One thing you encounter repeatedly in your book is homeschoolers and religious fundamentalists who are reading the Little House books as a guide to values. Do you think they're mistaken? Laura's reaction to religion has always been sort of intriguingly skeptical to me.
What I found so lovable about finding all these books again, is I like these same books as people who believe in wearing modest dresses and demure headcovering, and homeschooling their kid. And what does that mean? I think definitely some things are universal. I think it's funny that the traditional Christian values people are really responding to the books, but at the same time, I have a friend who gives me clippings about anything Little House anywhere, and gives me clippings about artisan butchers in Brooklyn. In terms of things like food production, there's a really interesting Venn diagram right now between people who are into learning these traditional skills and people who think you have to learn them because the world is going to end. I think the Little House books are somewhere in the middle there.
Was it hard to admit Rose Wilder Lane's place in your idealized Little House story?
She's a very fascinating character. People have a problem with her, too, because no one is ever going to deny that she had a part in the books. But I think people look at her life and look at her personality, and that doesn't fit into the Little House-ness that was all built up. We really want to believe the story of Laura just writing everything down in those orange notebooks and the rest is history. As soon as Rose gets in the mix, you have to admit that the Little House books are constructed, and there were definite artistic decision and efforts to portray things a certain way, and leave out other things ... Maybe one of them could have written the Little House books on her own, and that's completely clear. You can look at The First Four Years, and that's Laura on her own, and it's very different from the Little House books in tone and style. And you can read Rose's Pioneer books, and they're very good too, but they don't have the sense of place that the Little House books have.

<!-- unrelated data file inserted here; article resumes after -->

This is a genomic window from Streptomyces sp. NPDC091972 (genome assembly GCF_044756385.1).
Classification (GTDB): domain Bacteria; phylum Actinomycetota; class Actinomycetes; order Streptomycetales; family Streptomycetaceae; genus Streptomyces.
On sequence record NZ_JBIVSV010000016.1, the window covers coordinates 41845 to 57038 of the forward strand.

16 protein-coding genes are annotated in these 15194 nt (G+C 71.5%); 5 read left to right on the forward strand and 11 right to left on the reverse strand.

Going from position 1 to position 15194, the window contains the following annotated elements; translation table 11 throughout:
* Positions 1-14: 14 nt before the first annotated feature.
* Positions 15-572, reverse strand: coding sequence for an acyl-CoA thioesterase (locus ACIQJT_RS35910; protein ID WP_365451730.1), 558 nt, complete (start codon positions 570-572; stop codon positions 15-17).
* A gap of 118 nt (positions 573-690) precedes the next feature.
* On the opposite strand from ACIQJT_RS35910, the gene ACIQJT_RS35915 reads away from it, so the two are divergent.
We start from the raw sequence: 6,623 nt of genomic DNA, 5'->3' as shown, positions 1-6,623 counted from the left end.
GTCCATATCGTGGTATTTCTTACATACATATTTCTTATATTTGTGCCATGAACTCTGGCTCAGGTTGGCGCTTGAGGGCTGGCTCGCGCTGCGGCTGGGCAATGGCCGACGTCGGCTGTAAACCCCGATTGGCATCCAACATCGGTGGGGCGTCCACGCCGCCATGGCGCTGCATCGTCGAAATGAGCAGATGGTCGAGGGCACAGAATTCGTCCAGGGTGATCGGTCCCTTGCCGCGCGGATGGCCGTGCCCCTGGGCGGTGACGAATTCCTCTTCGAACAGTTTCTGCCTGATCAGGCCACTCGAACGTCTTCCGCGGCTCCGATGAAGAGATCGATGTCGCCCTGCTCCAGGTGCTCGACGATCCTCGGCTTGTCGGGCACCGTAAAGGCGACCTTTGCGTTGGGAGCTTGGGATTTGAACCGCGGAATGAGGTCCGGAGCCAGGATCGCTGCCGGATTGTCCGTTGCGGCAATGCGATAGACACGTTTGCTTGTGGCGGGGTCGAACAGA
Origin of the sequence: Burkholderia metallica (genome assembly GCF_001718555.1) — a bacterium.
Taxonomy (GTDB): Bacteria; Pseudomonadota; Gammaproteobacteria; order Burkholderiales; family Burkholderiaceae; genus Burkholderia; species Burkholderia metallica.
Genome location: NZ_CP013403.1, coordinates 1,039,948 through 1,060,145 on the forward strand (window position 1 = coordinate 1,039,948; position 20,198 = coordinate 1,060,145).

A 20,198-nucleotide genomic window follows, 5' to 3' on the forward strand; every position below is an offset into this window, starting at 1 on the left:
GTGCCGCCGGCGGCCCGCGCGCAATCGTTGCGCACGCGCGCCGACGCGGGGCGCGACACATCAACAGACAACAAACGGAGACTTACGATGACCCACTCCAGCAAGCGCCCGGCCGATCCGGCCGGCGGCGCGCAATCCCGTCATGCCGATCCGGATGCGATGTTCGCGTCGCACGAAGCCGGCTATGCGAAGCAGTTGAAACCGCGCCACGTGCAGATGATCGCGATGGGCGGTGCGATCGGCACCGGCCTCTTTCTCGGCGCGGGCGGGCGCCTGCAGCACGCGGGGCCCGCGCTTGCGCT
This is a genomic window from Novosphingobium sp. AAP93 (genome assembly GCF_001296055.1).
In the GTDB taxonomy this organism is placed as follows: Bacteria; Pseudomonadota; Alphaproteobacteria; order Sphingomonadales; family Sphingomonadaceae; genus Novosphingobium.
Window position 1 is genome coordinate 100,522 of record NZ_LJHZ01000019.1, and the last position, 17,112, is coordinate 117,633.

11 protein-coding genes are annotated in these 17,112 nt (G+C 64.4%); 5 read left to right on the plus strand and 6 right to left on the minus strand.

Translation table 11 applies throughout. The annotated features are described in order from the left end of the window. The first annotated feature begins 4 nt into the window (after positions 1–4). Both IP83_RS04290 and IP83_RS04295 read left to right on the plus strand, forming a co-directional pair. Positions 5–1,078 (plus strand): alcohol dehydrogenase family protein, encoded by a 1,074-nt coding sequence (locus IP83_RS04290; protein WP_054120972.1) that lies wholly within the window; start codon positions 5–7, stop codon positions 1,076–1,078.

Does being an editor make it easier for you to like Rose?
That might be part of it. Knowing that that she saw her mother's stories were really interesting and worth telling and helped shape them. And at the same time, I'm also sort of willing to feel like she pretty much did what a lot of editors do. You really are building on the spirit of the author, and that author is Laura.
I've never watched the TV show, but given those scarier elements in the books, isn't there something kind of weird about the need to create more drama? I understand that for purposes of keeping the show going, but it almost sounds like a police procedural, with a Blacksmith Slugging of the Week.
There's a contradiction, these are supposed to be Nice Little Girl books but they're also dark and scary. They had some really gruesome episodes. I do know that when the TV show first launched, Michael Landon and Ed Friendly were the producers, and I think Ed Friendly had this vision of staying faithful to the books, and Michael Landon really objected to the idea of the things that made the Little House books what they are, that you've got ten pages of how to bake a cake, he said, we can't film that. I think that's why the TV show kind of took the turn that it did. I think what is fascinating and hilarious about the TV show is it's really a '70s TV show that just happens to have people in old-timey clothes ... I think the other thing Michael Landon was trying to do, he was coming off Bonanza, and he was trying to make the classic Western family-friendly, or to combined the classic Western with other popular TV conventions. When you watch the show, and if you know the history of TV conventions, it's kind of a catchall, it was kind of a mixed bag of everything, you've got the heartwarming family stuff, and you've got the thriller suspense, stuff, and you've got the comedy.
Even though her world was very different from ours, Laura feels very contemporary in some ways. I think that's why the @HalfPintIngalls Twitter feed works so well: We live in this time when we work like crazy, though not for sustenance, when novelties and wonders are introducing themselves, even if they're Lady Gaga and not the railroad.
I was just doing it to amuse myself. It was sort of a way to express my amazement at her life. Where everyone else is sort of writing about what they saw on TV or had for lunch, I had her say things like today was a pretty good today until the grasshoppers at the wheat field. The way this stuff just keeps happening. She's so stoic about it....Learning to be irreverent in the voice really helped me eventually with the book. I knew she definitely wouldn't ever swear except for "blasted." I think it helped me figure out the tone of the book.